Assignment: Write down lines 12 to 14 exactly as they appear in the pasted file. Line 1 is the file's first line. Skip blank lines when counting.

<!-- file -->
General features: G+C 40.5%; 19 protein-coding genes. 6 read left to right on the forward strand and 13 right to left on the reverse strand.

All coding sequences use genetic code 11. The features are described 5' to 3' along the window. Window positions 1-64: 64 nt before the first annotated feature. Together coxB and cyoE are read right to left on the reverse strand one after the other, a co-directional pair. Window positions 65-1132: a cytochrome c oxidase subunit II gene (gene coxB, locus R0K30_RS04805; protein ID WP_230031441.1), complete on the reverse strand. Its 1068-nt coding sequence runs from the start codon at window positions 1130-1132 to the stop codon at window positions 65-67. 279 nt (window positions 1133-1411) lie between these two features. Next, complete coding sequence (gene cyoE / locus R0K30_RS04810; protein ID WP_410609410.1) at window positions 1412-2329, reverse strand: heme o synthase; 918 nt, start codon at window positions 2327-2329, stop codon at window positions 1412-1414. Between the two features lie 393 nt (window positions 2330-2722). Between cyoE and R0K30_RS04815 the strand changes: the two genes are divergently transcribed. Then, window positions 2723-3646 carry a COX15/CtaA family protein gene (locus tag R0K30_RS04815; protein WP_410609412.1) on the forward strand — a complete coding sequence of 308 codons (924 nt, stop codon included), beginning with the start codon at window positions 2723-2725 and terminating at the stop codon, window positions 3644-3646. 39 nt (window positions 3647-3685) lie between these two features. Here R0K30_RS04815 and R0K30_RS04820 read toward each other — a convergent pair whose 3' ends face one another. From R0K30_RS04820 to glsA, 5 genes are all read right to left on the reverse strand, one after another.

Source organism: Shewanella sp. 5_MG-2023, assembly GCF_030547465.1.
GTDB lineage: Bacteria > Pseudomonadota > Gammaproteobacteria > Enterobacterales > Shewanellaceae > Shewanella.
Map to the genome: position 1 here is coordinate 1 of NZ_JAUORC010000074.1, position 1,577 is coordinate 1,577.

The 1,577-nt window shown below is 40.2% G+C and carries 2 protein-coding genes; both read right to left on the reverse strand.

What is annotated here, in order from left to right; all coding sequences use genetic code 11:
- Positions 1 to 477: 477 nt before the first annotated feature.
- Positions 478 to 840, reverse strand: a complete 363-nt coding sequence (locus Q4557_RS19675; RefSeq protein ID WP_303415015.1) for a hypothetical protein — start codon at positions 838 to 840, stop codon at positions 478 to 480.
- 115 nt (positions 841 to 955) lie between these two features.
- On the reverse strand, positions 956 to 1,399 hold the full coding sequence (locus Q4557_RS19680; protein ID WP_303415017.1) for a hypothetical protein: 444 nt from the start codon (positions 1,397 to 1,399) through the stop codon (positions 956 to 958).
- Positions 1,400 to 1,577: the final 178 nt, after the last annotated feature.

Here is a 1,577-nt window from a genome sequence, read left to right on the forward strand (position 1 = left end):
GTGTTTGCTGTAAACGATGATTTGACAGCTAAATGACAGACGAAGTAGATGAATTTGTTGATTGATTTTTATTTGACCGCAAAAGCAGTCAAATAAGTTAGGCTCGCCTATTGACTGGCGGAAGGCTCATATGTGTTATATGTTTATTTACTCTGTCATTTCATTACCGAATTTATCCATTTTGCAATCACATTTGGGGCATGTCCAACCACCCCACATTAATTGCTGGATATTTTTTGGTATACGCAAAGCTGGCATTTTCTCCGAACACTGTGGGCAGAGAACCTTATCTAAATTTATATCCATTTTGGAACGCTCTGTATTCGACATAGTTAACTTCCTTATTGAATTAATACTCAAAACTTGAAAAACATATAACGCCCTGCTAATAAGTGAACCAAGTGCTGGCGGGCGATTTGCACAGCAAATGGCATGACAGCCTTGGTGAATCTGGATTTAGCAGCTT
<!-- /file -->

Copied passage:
- Positions 1,400 to 1,577: the final 178 nt, after the last annotated feature.

Here is a 1,577-nt window from a genome sequence, read left to right on the forward strand (position 1 = left end):
GTGTTTGCTGTAAACGATGATTTGACAGCTAAATGACAGACGAAGTAGATGAATTTGTTGATTGATTTTTATTTGACCGCAAAAGCAGTCAAATAAGTTAGGCTCGCCTATTGACTGGCGGAAGGCTCATATGTGTTATATGTTTATTTACTCTGTCATTTCATTACCGAATTTATCCATTTTGCAATCACATTTGGGGCATGTCCAACCACCCCACATTAATTGCTGGATATTTTTTGGTATACGCAAAGCTGGCATTTTCTCCGAACACTGTGGGCAGAGAACCTTATCTAAATTTATATCCATTTTGGAACGCTCTGTATTCGACATAGTTAACTTCCTTATTGAATTAATACTCAAAACTTGAAAAACATATAACGCCCTGCTAATAAGTGAACCAAGTGCTGGCGGGCGATTTGCACAGCAAATGGCATGACAGCCTTGGTGAATCTGGATTTAGCAGCTT